Welcome to ‘crazy town’: NFL fans embrace the Nashville draft scene

No stranger to the draft madness, Buffalo fans assimilate quickly into the Lower Broadway culture, “pre-gaming” with their usual gusto. But as die-hard Bills supporters file into the draft area, settling into their seats in the pit directly beneath the draft stage, one face is notably missing.

Ezra Castro, known in the Bills community as “Pauncho Billa,” is unable to attend. He learned from doctors Thursday morning that he will enter hospice care for his Stage 4 cancer. Instead of announcing the Bills’ first-round pick, as originally planned, “Pauncho Billa” watches from his hospital bed in Texas.

A few of Castro’s super-fan friends brought his beloved sombrero and place it in his empty seat, hoping its presence brings the Bills a high-quality pick. They also display a poster that includes Castro in full “Pauncho Billa” costume.

 “I’m like his second mom – I met him about 10 years ago,” explains a woman holding a #PaunchoPower poster. She describes Castro as “the most sincere, wonderful person there is.”

Although he is not physically in Music City, Castro, 39, still gets a glimpse of the draft. Buffalo defensive tackle Harrison Phillips Facetimes with Castro as the Bills select University of Houston  defensive tackle Ed Oliver with their first-round pick.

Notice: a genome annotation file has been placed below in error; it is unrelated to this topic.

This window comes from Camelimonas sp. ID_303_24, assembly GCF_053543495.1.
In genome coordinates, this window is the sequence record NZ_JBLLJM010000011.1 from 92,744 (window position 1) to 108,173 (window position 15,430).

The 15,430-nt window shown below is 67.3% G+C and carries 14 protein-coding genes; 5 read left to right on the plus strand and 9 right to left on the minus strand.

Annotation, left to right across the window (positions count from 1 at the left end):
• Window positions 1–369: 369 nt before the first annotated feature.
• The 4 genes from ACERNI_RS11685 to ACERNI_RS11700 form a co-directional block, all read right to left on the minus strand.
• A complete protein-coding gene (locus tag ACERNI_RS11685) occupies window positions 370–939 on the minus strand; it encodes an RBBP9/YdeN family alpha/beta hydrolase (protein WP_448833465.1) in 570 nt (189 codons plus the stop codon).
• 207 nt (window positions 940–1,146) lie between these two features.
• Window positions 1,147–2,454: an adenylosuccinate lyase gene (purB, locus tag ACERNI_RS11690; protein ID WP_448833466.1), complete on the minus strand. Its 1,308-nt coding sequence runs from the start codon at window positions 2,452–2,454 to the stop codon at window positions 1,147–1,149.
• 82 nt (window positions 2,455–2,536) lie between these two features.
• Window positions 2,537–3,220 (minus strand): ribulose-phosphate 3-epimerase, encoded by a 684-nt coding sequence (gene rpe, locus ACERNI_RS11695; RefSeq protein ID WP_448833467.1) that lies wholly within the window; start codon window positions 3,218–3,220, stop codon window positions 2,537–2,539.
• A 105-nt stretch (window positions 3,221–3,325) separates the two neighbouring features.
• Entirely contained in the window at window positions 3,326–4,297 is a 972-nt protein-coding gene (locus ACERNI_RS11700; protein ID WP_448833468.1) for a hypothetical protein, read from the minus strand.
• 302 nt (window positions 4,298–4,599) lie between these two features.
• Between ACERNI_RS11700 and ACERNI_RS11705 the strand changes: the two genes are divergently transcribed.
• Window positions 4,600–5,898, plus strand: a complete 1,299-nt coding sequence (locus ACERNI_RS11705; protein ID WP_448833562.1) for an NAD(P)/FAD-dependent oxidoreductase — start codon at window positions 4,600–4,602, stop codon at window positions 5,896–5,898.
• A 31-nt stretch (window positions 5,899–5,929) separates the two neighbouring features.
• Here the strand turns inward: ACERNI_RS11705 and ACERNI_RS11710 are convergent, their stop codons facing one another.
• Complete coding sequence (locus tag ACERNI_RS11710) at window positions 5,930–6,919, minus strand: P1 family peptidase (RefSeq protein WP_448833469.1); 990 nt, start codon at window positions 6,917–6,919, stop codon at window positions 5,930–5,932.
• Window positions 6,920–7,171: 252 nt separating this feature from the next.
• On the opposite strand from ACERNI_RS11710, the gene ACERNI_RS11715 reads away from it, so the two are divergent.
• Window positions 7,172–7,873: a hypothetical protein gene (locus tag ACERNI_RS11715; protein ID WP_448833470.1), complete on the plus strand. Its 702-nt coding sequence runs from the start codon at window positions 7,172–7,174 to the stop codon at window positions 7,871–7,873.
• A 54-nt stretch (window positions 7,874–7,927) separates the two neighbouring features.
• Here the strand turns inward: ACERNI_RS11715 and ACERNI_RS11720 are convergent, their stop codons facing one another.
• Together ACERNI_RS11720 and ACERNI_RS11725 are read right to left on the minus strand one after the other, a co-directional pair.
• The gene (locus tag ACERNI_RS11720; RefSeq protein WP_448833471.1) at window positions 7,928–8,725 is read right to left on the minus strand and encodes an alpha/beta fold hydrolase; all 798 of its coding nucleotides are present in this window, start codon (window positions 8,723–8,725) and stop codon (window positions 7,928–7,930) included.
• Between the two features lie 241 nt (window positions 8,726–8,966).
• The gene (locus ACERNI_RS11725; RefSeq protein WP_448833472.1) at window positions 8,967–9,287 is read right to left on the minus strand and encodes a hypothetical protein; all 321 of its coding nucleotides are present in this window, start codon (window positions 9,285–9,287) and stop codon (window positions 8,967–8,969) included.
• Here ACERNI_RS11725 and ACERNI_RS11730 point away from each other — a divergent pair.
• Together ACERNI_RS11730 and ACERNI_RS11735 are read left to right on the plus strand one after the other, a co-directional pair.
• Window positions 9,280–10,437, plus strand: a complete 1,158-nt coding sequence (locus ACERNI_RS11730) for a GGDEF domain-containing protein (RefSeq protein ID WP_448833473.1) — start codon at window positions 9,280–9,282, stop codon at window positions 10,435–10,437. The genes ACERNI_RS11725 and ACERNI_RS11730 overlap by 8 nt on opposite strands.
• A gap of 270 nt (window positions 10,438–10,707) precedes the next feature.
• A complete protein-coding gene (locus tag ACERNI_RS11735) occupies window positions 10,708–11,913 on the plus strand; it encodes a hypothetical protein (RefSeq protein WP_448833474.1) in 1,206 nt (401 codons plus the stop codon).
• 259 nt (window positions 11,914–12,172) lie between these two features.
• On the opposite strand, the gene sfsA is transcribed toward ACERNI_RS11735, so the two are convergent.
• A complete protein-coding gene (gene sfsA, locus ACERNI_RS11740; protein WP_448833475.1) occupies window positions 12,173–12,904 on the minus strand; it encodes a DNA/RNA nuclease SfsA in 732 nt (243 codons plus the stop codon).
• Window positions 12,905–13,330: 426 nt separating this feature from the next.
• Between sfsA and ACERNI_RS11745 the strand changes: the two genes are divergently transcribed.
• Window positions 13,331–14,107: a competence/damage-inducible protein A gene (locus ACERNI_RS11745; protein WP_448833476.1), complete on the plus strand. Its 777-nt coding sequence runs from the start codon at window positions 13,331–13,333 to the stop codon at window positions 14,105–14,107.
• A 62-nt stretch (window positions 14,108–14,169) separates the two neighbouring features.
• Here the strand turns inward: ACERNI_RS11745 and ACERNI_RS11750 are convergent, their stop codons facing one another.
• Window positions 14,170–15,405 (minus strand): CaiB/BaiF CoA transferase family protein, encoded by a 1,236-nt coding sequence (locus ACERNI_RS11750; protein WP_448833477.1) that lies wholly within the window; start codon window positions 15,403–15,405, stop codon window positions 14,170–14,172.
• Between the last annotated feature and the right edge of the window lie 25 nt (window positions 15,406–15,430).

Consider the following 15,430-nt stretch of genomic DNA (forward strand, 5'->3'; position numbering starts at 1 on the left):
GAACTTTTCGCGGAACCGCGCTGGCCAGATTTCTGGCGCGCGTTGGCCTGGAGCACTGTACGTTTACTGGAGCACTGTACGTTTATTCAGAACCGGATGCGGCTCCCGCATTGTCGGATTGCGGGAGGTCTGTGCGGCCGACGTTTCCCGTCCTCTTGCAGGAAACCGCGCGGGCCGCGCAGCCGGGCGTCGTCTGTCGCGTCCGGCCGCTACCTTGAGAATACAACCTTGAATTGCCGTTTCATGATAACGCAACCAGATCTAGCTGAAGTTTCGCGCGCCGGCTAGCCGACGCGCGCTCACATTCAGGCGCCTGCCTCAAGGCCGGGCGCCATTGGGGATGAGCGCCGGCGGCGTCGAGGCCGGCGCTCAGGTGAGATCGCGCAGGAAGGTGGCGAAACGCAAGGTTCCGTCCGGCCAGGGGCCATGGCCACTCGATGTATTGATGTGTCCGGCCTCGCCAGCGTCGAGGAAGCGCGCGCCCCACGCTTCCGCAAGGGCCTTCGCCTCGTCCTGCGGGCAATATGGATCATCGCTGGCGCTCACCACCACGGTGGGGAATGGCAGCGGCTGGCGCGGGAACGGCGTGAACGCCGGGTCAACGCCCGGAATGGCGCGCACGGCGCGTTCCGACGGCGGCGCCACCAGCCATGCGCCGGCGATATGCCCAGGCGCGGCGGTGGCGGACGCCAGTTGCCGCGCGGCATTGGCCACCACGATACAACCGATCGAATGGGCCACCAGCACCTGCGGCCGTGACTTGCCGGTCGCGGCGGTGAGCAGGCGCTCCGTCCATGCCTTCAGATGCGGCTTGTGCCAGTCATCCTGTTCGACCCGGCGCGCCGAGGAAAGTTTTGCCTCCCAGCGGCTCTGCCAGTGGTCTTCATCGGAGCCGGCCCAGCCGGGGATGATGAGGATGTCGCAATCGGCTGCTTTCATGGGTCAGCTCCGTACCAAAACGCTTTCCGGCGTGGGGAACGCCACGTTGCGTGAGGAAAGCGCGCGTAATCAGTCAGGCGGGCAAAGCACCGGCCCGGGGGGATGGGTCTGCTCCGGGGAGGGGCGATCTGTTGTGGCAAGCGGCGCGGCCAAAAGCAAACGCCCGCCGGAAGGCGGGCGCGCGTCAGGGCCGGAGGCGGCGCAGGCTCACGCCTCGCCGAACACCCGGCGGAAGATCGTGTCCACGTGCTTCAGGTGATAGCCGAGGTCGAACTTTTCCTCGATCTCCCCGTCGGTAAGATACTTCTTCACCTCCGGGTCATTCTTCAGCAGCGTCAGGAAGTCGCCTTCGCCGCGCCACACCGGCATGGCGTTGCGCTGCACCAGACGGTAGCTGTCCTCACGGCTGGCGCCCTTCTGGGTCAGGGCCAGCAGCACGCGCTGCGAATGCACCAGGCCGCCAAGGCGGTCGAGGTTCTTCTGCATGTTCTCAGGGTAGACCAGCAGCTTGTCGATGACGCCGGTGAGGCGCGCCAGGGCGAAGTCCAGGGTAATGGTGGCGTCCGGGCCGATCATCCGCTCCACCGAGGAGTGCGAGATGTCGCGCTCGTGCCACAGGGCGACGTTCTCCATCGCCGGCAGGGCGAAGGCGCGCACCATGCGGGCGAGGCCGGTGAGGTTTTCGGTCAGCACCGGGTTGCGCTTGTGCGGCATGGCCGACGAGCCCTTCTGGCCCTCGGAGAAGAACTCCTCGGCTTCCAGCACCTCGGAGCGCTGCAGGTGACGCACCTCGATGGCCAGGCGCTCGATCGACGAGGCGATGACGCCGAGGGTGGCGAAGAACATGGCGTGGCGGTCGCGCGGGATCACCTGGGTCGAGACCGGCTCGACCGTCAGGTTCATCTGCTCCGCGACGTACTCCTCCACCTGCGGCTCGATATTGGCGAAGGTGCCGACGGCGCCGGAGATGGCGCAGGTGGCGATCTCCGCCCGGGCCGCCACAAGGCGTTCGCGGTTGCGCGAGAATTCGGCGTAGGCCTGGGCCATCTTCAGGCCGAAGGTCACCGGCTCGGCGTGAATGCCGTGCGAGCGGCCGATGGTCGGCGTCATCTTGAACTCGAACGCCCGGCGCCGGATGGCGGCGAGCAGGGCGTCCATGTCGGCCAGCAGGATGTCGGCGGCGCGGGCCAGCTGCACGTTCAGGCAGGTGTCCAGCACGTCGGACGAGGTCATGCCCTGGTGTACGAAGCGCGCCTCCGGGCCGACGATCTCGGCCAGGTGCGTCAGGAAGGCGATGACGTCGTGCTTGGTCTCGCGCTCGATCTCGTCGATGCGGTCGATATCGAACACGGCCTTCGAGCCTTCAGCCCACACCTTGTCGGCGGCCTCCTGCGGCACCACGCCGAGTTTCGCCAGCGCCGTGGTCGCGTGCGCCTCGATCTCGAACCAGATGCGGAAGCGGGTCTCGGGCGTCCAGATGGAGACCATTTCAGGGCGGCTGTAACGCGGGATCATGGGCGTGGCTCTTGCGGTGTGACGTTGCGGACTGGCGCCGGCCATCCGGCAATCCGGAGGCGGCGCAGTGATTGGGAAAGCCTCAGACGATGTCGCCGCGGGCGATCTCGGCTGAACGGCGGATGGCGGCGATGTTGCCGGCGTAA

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Thirty minutes before the first pick, a mosh pit of football fans is fully formed near the draft stage. Two-fisted drinkers slam down beers while VIPs atop a rooftop gaze at the massive LED boards on the draft stage. “Repent! Turn to Jesus or Burn,” reads a large sign held aloft in a swirl of Browns, Steelers, Titans, Jets, Eagles and Cowboys fans. As a sky-cam races up Broadway, the crowd roars and points.

While fans jostle for prime positioning, a conversation turns to NFL commissioner Roger Goodell. Boo him or not?  “As a fantasy football commissioner,” says Will Cavanaugh, a 26-year-old account manager from Charlotte, N.C., “I have too much respect for him and all the crap he has to put up with to boo him.”

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Before entering Lower Broadway, some fans submit to a security search. Few peruse the list of official house rules posted nearby for the NFL Draft Viewing Party. Among them: No guns, knives or other weapons. No noisemakers, pop-up tents or sealed containers. No large chains and spiked jewelry. Oh, and absolutely no drones.

And apparently there’s an unwritten rule for many fans, too: Thou shall indeed boo Goodell. 

From behind a large podium shortly after 7 p.m., the $31.7 million-a-year commissioner smiles, announces Kyler Murray as the No. 1 overall pick of the Arizona Cardinals, and per draft tradition, is roundly booed.

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